GBCAT is developing a survivor employment guide which explains why companies should hire modern slavery survivors and what companies can do to create a trauma-informed workplace that both supports survivors and helps them thrive. 

  3. Providing resources and guidance to business to navigate the landscape of anti-slavery organizations, training and tools

    While there are a plethora of organizations collaborating with business to address modern slavery risks, many companies are not yet aware of the presence of these organizations. 

    GBCAT developed the Interactive Map for Business of Anti-Human Trafficking Organizations to help companies identify the organizations that are partnering with the private sector to address modern slavery challenges, and how they are working with business (e.g. running modern slavery trainings for companies), Our interactive database currently reflects 90 different organizations around the world that business can look to when determining partnership opportunities. We will continue to add new organizations to the Map as they emerge, so we can make the Map a more robust public resource. 

Above are the three ways we are addressing modern slavery risks in company operations and global supply chains. As the UN Guiding Principles on Business and Human Rights articulate, companies have a responsibility to ensure their activities do not cause or contribute to human rights harm, which includes modern slavery. GBCAT’s work is part of a growing movement where all companies are expected to take action to identify and address modern slavery risks. Developments such the ratification of Modern Slavery Acts in the United Kingdom and Australia, corporate benchmarks, and heightened interest from investors and consumers on the conditions under which products are made, are just a few examples of this new norm.

As we commemorate the World Day against Trafficking in Persons, GBCAT welcomes all companies to join us in our shared fight against modern slavery.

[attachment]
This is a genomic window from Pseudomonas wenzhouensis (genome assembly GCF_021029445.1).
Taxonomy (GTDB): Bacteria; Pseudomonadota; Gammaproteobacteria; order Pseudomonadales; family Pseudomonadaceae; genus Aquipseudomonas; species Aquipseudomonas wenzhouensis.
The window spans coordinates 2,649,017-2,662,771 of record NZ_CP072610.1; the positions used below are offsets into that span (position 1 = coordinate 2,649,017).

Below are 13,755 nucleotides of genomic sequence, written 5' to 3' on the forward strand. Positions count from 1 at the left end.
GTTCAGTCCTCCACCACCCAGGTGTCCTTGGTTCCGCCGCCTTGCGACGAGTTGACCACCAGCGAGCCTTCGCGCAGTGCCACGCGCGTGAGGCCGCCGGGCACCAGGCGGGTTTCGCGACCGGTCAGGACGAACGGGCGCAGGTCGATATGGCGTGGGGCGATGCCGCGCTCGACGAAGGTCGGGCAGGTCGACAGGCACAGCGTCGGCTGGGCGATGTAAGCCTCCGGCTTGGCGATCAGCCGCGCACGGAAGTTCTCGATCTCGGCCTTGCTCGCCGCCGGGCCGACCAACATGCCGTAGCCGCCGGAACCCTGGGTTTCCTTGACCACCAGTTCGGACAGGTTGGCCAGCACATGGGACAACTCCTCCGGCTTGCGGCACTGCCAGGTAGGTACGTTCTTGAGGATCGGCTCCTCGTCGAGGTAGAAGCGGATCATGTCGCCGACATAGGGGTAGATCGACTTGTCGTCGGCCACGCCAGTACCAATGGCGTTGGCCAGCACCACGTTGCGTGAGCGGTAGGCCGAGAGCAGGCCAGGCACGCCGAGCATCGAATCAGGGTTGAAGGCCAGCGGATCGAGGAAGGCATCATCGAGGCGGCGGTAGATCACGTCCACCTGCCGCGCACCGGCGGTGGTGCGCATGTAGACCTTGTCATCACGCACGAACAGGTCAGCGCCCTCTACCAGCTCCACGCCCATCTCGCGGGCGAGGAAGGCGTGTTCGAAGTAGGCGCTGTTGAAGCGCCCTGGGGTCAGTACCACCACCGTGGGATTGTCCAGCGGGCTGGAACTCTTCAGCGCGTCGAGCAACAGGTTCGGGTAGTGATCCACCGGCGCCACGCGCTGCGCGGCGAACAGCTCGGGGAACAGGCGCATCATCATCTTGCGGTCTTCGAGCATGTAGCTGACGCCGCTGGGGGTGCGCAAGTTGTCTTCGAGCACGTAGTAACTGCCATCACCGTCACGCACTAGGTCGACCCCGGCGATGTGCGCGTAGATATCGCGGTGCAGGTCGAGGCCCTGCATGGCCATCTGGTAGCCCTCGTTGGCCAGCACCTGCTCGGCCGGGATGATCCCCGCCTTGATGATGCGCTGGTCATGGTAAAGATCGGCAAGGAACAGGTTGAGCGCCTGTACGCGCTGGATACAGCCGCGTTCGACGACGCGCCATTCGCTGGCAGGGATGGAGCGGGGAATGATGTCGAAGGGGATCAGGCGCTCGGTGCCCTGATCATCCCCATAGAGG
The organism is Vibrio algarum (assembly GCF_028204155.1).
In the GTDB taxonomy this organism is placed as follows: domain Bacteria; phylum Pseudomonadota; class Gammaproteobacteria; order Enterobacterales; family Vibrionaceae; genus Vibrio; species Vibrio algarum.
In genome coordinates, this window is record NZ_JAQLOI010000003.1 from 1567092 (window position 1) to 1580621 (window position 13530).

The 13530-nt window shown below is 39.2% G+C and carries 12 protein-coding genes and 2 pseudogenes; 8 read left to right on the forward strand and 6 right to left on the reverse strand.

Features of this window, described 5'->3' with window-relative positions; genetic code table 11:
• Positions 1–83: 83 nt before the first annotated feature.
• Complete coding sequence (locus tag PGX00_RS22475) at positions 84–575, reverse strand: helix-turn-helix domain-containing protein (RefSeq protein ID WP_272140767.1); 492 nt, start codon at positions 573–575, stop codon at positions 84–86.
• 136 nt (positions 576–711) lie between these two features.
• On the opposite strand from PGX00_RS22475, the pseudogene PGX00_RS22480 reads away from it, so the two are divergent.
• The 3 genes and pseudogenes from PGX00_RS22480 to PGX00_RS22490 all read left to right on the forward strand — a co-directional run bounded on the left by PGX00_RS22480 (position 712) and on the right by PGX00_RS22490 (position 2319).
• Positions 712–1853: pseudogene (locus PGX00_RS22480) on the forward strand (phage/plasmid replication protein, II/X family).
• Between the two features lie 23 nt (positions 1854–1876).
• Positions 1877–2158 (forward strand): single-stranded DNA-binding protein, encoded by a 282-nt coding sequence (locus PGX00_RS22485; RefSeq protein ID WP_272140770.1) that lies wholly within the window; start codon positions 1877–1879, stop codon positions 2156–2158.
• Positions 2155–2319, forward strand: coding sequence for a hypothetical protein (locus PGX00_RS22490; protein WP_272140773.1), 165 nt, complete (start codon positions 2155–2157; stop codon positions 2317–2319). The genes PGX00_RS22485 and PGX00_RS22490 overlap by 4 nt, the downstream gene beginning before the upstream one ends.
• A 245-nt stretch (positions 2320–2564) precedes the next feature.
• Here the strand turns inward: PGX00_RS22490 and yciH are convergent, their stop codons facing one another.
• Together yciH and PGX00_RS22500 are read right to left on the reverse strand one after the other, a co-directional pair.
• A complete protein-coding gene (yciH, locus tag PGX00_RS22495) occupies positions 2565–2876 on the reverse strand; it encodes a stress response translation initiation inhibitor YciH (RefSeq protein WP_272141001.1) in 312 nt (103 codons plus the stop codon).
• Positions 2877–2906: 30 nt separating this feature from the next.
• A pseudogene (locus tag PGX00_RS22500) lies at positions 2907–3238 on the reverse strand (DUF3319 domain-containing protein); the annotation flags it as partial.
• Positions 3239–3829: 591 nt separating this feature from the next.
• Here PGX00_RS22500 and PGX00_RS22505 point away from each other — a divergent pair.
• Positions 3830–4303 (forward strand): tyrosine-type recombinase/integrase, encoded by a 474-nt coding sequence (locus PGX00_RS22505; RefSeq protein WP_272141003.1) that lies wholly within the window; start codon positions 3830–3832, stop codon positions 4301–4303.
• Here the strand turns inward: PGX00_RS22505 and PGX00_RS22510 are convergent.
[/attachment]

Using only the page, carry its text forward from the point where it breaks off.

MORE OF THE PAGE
Jobs Must Be Part of the Solution to Human Trafficking

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By Mar Brettmann and Mark P. Lagon

Human trafficking doesn’t just happen in faraway places like India’s brick kilns or Cambodia’s brothels. Over 8,500 victims of human trafficking cases were reported in the United States last year, according to the National Human Trafficking Hotline. There is no greater blow to human dignity than a person being forced to perform work or sex acts against their will.

One case of human trafficking involved 56 people, most of them Mexican deaf-mutes, who were enslaved to work as panhandlers in the New York subway system. The victims were illegally smuggled in to the country and then forced to work 18-hours days begging and peddling trinkets.

They were held in debt bondage by their traffickers, who confiscated their daily earnings and kept them enslaved. One rehabilitated survivor ended up in a custodial job at Liberty Island (the Statue of Liberty). Unfortunately, most stories of human trafficking do not end with the poetic justice of attaining a job at a symbol of liberation.

Trafficked people are often society’s most vulnerable. Coming in two forms, sex trafficking and labor trafficking, human trafficking takes place when someone uses force, fraud, or coercion to compel a person into work or a commercial sex act or when a minor is bought or sold for sex.

This is an excerpt of an article published at The Hill. To read the full article, please click here.